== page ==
Thermal Perches as Cooling Devices for Reducing Heat Stress in Caged Laying Hens
Heat stress (HS) is one of the most detrimental environmental stressors that affect poultry. Many egg companies are located in tropical and subtropical areas where HS is a year round problem. Global climate change is causing more hot days and frequent unexpected heat waves. Animal health and welfare status are greatly compromised under high ambient temperatures. In laying hens, HS negatively affects livability, egg production, shell quality, and the internal quality of eggs. Induced molting, used to rejuvenate flocks, is a common managerial practice that extends the productive life of egg laying flocks. Molting brings the flock into a second cycle of lay with improved eggshell quality. Induced molting and elevated temperatures are well-defined stressors. Hens subjected to an induced molting during hot weather may find it difficult to cope with both stressors simultaneously. Enriched colony cages, furnished with perches, a nest box, and scratch pads, are the preferred housing system based on hen health and welfare, egg production parameters, and environmental impact. The perches installed inside cages not only meet the hen’s behavioral desire to roost but also improves skeletal integrity through increased activity. In addition, the key amenity of perch in enriched cages could be modified as a cooling device to improve hen thermal comfort. Our objective was determine if water cooled perches (CP) could ameliorate the detrimental effects of HS on caged laying hens when subjected to daily cyclic heating episodes during egg laying and molt. The provision of CP during 2 daily cyclic heating episodes administered from 21 to 35 and 73 to 80 wk of age ameliorated the negative effects of HS on caged laying hens. Conductive heat was transferred from the hen’s feet and her other body parts to the chilled water in the perch pipe allowing for more effective heat dissipation. Hens with access to CP had improved egg production, body weight, livability, egg weight, and eggshell quality traits without influencing the percentage of dirty and cracked eggs, overall plumage condition, and foot health compared to the other 2 treatments of air perch (AP) or control with no perch (CTRL). The CP hens were also able to maintain their body core temperature more effectively with increased metabolic rate as evidenced by higher triiodothyronine concentrations and triiodothyronine to thyroxin ratio. The stress response in the CP hens was also alleviated as indicated by a reduced heterophil to lymphocyte ratio. Less circulating heat shock protein 70 in the CP hens indicated that denatured-associated protein damage was less problematic under conditions of HS. Hens were subjected to a 28 d molt when they were 85 to 88 wk of age, consuming a diet of 71% wheat middling and 23% corn diet. During molt, they were also exposed to a reduced photoperiod with daily cyclic heat. The provision of CP assisted hens with better adaptation to the stresses of an induced molt during heat exposure, resulting in an optimum regression of the reproductive system and improved post-molt egg production without impairing egg and shell quality. Providing hens with access to CP as compared to AP had little effect on musculoskeletal health or immunological and neurophysiological traits 22 wk after the application of HS and the completion of the molt. Differences among treatments were mainly due to the perch rather than the cooling of the perch as the responses of CP and AP hens were similar. Perches, regardless of whether they were cooled or not, caused greater muscle deposition and wing bone mineralization as well as lower homovanillic acid/dopamine turnover. Intervening with CP access, however, did prevent the heat- and molt-induced reduction in absolute liver and spleen weights as compared to the AP or CTRL hens. In conclusion, CP was an effective cooling method for caged laying hens. They ameliorated the deleterious effects of HS by improving the efficacy of an induced molt under conditions of daily cyclic heat with improved post-molt egg production.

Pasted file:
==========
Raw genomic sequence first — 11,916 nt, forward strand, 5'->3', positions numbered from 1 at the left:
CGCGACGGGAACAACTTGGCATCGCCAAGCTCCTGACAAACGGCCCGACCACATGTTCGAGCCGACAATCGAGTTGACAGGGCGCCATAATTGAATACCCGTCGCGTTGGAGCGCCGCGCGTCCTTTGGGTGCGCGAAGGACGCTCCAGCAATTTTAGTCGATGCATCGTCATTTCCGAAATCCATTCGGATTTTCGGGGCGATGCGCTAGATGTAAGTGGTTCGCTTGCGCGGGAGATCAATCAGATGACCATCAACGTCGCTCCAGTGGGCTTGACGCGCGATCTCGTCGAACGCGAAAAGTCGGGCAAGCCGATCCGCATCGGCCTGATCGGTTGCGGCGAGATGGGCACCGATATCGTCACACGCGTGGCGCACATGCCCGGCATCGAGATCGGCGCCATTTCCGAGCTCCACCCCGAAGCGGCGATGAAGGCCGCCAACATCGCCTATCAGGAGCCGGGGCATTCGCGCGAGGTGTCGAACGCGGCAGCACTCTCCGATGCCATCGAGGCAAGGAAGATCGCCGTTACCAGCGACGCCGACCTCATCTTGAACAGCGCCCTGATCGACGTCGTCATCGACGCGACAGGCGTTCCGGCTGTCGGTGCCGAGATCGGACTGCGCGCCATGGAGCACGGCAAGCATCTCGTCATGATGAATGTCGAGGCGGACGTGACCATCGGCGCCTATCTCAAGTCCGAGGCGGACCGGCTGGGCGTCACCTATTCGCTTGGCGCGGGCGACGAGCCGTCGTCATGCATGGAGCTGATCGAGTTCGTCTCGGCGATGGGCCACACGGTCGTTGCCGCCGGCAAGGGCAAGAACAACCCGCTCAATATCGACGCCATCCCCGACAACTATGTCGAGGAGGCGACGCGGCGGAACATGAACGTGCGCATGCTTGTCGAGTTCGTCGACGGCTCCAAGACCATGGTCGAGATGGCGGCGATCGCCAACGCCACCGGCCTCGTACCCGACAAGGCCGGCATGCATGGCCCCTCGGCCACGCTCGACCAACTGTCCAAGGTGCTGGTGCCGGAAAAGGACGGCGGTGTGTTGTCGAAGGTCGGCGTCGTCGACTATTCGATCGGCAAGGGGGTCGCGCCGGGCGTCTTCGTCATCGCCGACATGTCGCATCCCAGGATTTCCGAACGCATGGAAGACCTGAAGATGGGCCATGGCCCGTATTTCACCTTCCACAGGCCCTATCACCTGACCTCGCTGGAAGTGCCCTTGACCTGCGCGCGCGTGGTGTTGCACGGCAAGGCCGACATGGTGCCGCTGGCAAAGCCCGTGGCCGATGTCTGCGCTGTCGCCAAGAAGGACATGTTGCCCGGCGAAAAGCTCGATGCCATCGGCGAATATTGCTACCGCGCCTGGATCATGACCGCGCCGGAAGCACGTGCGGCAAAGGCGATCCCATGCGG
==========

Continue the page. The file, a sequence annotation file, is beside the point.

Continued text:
Hester, Purdue University.
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